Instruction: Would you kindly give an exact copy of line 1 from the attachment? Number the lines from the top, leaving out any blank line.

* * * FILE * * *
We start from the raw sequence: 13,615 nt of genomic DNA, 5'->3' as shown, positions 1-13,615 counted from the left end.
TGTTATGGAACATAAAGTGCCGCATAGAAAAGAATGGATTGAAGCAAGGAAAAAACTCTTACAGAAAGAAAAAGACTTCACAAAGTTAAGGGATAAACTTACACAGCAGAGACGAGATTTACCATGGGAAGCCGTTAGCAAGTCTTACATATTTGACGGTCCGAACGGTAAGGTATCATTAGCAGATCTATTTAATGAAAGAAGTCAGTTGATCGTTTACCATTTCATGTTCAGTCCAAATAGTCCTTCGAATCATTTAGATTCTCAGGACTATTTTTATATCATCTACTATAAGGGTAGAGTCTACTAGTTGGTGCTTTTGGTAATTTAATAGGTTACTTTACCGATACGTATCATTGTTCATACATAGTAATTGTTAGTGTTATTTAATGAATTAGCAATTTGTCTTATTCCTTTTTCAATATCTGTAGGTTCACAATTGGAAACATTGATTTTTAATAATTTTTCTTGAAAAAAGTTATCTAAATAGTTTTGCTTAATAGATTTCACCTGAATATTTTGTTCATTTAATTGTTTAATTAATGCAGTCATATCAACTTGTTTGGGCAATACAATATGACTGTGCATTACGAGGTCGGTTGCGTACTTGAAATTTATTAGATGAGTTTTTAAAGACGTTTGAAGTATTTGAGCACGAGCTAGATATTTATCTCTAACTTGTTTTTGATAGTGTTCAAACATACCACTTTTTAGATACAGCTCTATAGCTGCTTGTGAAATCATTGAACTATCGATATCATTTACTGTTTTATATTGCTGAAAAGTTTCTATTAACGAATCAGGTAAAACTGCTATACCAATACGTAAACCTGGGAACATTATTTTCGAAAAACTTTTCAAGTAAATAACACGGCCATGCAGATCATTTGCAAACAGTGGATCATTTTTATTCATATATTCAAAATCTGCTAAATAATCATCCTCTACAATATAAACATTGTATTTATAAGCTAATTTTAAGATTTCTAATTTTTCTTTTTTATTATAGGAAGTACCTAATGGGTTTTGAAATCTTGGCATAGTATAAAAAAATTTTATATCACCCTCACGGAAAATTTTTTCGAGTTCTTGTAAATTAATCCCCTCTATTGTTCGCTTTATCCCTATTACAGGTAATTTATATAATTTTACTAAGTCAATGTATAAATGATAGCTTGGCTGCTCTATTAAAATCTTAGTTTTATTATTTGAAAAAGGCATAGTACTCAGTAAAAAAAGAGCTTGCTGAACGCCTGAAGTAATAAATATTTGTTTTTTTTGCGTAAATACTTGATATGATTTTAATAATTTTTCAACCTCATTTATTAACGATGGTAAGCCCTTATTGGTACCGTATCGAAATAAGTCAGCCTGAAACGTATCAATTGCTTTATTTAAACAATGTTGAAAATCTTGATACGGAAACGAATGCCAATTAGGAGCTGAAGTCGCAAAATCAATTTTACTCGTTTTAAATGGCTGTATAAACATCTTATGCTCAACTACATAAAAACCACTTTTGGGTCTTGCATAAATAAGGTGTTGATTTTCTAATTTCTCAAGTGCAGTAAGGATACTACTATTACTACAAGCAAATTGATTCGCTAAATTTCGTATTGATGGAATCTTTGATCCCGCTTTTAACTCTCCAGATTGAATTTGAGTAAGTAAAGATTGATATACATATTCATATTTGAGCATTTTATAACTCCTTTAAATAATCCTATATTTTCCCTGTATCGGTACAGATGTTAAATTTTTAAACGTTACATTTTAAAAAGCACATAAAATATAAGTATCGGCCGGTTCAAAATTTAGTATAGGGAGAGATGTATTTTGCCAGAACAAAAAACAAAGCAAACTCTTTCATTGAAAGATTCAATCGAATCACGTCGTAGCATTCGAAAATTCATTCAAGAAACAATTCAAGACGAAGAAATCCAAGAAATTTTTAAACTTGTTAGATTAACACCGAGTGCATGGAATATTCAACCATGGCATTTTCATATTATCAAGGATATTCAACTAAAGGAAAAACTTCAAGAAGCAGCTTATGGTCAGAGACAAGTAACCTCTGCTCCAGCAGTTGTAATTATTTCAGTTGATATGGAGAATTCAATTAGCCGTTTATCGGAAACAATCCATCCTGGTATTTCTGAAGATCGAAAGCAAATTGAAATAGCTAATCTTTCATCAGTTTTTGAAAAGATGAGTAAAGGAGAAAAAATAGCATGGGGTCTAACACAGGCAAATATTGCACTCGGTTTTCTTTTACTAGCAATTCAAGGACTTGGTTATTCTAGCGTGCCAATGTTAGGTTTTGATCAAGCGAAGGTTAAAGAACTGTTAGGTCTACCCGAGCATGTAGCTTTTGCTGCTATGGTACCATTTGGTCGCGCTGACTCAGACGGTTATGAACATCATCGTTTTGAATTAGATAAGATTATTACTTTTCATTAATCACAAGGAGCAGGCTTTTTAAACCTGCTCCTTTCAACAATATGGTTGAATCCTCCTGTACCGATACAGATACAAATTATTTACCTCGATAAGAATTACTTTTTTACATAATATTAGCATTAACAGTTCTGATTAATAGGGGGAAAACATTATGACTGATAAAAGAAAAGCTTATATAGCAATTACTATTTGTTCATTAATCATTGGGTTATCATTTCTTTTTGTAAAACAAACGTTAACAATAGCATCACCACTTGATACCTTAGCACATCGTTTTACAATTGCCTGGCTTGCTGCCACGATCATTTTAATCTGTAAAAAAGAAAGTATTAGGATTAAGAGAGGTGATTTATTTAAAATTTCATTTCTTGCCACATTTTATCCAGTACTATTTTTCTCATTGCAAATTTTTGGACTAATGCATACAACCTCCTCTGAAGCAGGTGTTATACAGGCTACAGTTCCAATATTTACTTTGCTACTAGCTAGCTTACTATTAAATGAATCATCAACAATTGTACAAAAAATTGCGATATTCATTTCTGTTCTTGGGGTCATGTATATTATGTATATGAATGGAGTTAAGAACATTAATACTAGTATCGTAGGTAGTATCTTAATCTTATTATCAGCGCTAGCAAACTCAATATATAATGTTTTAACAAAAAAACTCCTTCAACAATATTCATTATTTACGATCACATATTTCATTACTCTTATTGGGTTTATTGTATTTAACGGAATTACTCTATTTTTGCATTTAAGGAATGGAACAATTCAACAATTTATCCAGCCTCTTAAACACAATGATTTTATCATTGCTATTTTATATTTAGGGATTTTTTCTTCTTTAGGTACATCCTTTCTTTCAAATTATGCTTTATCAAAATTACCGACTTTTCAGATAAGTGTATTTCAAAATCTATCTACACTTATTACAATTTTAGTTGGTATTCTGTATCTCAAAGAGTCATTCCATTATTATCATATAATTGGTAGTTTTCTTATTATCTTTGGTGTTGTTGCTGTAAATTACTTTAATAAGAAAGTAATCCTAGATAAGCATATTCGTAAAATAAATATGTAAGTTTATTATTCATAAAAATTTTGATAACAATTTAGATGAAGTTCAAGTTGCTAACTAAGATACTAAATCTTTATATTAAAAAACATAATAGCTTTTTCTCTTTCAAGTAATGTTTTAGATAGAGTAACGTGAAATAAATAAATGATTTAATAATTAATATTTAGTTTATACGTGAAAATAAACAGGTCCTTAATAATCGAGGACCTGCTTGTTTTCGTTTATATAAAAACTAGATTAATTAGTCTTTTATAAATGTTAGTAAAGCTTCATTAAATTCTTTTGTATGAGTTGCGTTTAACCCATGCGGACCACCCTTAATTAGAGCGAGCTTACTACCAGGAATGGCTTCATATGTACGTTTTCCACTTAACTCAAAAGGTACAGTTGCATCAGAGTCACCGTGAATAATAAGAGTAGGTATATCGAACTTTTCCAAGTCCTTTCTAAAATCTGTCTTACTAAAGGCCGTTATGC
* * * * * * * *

We start from the raw sequence: 13,615 nt of genomic DNA, 5'->3' as shown, positions 1-13,615 counted from the left end.